Blogging has become an essential digital skill for journalists, especially scholastic journalists.
Harrisonville High School journalism teacher Brad Lewis uses edublogs.org in his beginning journalism classroom because it runs on a WordPress platform, which creates familiarity with the School Newspapers Online CMS his news staff uses, and allows him oversight capabilities.
“Since I was doing this for the first time, I wanted to be able to approve posts before they went live,” said the Harrison, MO Wildcat News adviser. “Right now, the main objective for these blogs is for classroom purposes only.”
He said he hopes student blogs transform into mini-publications, “allowing students to build their own online newspaper or memory book (yearbook) that others can look at, read and enjoy.”
In the Winter issue of Adviser Update sponsored by the Dow Jones Newspaper Fund, I wrote the “This Struck Our Fancy” sections about the benefits of blogging for scholastic journalists.
Knowing all the benefits blogging provides students, I implemented classroom blogs based on student choice, which means students and I have made the following mistakes, to name a few.
- Giving students a list of potential blog sites, students spend a monumental amount of time choosing which blog site to use, including some who have had to start completely over because they signed up for one with a 30-day free trial period, which expired;
- There’s no consistent place to go to grade, so my evaluation of student blogs has been sloppy at best; and
- Every blog site has a learning curve, so whenever there is a student learning anything about digital uploads or digital publishing, the instructor, too, is swept into a learning curve of what the particular blog site can do and how it does it.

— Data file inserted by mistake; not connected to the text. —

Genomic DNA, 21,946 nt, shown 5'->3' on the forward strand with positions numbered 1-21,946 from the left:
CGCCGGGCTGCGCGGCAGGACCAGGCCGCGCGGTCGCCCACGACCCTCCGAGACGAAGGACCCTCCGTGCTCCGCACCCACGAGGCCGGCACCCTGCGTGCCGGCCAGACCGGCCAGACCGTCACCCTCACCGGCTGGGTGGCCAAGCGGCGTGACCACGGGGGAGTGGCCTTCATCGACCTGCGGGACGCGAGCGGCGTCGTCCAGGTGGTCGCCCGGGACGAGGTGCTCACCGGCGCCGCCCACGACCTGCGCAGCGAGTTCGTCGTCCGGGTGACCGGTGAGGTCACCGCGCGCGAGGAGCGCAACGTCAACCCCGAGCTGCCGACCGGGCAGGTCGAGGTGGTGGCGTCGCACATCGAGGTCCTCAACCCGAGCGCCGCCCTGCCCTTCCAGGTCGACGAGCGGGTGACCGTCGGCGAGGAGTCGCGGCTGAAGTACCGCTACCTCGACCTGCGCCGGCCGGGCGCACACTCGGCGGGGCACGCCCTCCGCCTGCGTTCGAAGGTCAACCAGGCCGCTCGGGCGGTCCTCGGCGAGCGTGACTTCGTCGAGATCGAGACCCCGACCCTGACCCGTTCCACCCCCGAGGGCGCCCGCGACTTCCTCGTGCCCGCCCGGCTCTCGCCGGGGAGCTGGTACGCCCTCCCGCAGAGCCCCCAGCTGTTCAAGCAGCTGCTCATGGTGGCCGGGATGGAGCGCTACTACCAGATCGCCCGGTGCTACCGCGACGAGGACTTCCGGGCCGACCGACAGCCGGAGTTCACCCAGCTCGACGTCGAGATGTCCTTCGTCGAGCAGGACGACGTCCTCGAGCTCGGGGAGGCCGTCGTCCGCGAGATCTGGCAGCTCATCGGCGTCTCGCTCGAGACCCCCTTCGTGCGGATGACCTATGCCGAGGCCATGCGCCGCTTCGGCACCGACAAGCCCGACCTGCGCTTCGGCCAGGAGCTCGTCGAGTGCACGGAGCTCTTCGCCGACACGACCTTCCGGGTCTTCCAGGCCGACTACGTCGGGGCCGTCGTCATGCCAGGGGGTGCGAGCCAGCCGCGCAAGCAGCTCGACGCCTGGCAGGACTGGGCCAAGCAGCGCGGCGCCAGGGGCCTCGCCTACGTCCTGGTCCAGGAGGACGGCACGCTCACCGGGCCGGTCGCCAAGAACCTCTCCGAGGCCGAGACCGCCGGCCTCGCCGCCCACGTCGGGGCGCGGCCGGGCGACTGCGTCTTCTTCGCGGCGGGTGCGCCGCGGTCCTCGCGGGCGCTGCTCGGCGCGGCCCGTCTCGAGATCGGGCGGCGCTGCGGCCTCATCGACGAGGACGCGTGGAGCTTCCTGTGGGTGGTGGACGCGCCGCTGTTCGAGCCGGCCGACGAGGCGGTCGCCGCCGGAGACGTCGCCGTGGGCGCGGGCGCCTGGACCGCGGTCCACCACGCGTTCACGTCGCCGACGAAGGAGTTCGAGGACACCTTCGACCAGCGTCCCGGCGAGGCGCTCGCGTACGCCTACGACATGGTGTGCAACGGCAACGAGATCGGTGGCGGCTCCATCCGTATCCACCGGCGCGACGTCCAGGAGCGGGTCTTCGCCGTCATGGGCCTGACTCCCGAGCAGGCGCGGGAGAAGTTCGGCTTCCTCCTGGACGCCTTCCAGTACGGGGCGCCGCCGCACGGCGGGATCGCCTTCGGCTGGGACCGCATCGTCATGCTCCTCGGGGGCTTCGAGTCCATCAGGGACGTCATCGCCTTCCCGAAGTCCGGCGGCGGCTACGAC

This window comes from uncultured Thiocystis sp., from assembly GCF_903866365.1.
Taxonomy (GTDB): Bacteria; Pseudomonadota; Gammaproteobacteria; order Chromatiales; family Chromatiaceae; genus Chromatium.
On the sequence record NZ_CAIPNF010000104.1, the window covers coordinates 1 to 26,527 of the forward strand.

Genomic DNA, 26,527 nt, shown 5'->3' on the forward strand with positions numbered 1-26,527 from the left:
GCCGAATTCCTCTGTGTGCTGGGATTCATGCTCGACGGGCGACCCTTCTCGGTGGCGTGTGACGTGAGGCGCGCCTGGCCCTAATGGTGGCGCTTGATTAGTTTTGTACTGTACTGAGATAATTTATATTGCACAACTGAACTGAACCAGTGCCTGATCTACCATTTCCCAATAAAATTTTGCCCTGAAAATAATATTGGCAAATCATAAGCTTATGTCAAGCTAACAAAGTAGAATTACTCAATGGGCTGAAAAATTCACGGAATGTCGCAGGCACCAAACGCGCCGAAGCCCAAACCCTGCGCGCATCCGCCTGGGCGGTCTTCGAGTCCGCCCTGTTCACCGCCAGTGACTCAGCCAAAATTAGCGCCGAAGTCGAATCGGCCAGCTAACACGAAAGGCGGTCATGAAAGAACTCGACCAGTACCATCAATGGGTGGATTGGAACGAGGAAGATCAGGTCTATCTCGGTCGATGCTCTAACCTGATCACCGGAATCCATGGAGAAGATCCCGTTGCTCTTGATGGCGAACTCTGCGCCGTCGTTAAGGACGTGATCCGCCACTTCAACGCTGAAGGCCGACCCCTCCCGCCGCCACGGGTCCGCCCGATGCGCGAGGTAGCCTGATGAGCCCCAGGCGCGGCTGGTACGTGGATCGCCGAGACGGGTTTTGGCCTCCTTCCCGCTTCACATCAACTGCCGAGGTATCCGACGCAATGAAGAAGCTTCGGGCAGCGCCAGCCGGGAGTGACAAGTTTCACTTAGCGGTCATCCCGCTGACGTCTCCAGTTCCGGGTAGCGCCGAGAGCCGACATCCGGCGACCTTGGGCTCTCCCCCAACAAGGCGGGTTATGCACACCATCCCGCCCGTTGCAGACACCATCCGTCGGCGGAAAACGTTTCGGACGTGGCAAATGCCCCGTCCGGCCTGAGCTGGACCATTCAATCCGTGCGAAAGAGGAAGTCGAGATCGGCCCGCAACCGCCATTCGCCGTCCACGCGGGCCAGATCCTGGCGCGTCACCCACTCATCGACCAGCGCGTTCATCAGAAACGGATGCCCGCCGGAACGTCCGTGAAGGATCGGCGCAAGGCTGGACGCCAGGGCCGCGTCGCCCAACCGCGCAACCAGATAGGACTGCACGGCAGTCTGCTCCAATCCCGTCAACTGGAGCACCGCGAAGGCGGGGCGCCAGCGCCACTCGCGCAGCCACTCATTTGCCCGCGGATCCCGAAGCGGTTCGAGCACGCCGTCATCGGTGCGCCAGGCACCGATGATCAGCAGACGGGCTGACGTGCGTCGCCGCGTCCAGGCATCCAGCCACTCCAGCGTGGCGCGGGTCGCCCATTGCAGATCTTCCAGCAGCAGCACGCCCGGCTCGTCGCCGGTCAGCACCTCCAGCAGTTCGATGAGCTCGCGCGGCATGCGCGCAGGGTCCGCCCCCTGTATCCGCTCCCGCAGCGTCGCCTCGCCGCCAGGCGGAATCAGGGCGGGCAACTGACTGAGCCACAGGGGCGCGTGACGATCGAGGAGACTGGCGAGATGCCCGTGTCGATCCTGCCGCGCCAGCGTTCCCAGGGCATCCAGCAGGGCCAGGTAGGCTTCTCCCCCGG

What’s really lost is time and organization, so having a blog site that allows students to sign-up via a learning management system led by the teacher seems ideal comparatively.
“When I first decided to use blogs in my classroom, I did a little back-and-forth when deciding what blogging platform to have my students use,” said Lewis, the Missouri high school publications adviser. “Did I want to allow them to choose their own (I was assuming that some students may already have personal blogs of their own) or did I want to chose one platform that everyone uses? In my research I came across edublogs.org.”
Advisers’ enthusiasm for blogging doesn’t always translate into the same for students, who sometimes “just see it as another ‘assignment,'” said Lewis. “I don’t see students getting as excited about it as I hope they would.”
However, Lewis perseveres, because, as he said, it has the potential to attract viewers beyond the school house doors, provide publication opportunities to introductory media students, and establish a digital portfolio for future job searches.
“I believe that blogs are beneficial in a journalism classroom for many reasons,” said Lewis, who provided the following exemplary blogs.